GEORGETOWN, Texas — Too often we hear about first responders dying in the line of duty. But it turns out, even more are taking their own lives.
“This was when he was undercover. He had his long hair and his earrings,” Pamela Wood-Wegner said. “He was happy. Very happy."
Wood-Wegner lost her brother, Lt. Chris Wood, to suicide in 2009.
Flipping through photos and thinking of better days, Wood-Wegner said Chris was the center of attention.
So, when she got the call her happy brother -- a Florida police officer of 20 years -- had taken his own life, she was shocked.
“Our last words were 'I love you,'” she said. "We always say 'I love you,' our last words to each other, always."
She had called him just the day before and, in hindsight, notices things were different.
“He just wanted to always tell us to keep [phone calls] brief and tell us he was just tired and needed to sleep, but yet we found out he wasn't sleeping,” Wood-Wegner said.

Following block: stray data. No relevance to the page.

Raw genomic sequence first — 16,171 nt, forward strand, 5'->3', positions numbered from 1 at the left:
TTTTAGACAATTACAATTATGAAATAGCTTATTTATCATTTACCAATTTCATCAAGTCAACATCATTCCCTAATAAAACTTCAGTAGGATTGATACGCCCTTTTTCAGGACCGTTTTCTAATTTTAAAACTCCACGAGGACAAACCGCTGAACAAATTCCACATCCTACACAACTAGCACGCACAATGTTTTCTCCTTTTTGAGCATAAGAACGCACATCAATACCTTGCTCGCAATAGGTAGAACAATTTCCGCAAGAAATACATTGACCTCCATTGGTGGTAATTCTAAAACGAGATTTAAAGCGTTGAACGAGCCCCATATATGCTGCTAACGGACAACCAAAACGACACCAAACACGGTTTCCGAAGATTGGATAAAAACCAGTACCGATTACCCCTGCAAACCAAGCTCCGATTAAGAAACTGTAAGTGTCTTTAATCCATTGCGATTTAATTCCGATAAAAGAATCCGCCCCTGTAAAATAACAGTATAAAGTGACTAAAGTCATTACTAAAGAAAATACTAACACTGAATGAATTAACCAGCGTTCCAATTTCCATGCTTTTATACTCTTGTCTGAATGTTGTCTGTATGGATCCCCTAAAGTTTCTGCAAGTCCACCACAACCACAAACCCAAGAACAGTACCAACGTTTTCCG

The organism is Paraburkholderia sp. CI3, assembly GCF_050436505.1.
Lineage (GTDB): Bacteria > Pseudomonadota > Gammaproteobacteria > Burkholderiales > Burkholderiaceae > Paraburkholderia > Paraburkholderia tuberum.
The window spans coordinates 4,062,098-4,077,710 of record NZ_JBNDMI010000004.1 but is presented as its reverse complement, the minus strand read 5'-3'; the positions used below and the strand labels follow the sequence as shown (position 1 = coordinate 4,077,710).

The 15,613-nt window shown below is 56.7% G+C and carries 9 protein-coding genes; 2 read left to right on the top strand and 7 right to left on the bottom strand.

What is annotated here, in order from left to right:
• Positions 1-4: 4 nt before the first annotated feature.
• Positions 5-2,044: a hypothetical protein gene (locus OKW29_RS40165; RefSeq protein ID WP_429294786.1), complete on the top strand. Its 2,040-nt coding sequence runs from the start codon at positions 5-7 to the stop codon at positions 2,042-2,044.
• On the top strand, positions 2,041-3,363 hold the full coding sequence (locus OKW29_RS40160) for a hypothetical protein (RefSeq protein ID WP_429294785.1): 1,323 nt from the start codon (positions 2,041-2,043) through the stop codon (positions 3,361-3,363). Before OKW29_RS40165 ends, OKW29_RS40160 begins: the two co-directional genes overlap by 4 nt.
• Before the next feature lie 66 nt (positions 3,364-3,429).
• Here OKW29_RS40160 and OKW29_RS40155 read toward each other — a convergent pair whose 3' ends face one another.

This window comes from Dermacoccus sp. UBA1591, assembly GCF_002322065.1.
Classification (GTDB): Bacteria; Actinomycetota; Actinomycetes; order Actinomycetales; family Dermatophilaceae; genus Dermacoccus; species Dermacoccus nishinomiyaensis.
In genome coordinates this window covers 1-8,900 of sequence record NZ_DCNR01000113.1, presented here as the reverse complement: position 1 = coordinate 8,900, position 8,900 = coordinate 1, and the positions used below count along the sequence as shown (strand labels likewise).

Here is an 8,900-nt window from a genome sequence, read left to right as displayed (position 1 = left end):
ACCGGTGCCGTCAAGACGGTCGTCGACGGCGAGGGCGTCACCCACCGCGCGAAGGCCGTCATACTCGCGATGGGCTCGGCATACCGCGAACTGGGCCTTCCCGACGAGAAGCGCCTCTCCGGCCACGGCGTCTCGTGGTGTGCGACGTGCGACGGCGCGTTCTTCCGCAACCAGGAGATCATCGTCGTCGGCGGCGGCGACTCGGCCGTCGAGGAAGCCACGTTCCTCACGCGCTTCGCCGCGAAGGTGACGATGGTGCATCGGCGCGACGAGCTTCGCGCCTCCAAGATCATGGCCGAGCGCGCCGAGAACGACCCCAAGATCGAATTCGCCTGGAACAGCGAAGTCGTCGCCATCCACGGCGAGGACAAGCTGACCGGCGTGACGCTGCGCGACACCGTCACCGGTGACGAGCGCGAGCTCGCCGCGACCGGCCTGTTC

Nationwide, more officers and firefighters are dying by suicide than in the line of duty, according to a new study by the Ruderman Family Foundation. It shows in 2017, 140 officers died by suicide compared to 129 who died on the job.
“That's what my first thoughts were, you know, was him,” Wood-Wegner said.
She read the statistics and knows something needs to change.
“I don't think they get the counseling that they need to get,” Wood-Wegner said. “I would like to see all of them required to, you know, because they need it. They need help."
She hopes family members of first responders will pay close attention to the signs -- because it may save a life.
The Travis County Sheriff's Office lost a member to suicide a couple of years ago. The county has an on-staff psychologist available to employees, but appointments are not mandatory.
According to the Statesman, state police chiefs have discussed introducing legislation that would require officers to take periodic psychological exams.
If you or someone you know needs help, you can call the National Suicide Prevention Lifeline at 1-800-273-TALK (8255). You can also text TALK to 741741, the Crisis Text Line. Police officers can text the word BLUE to 741741.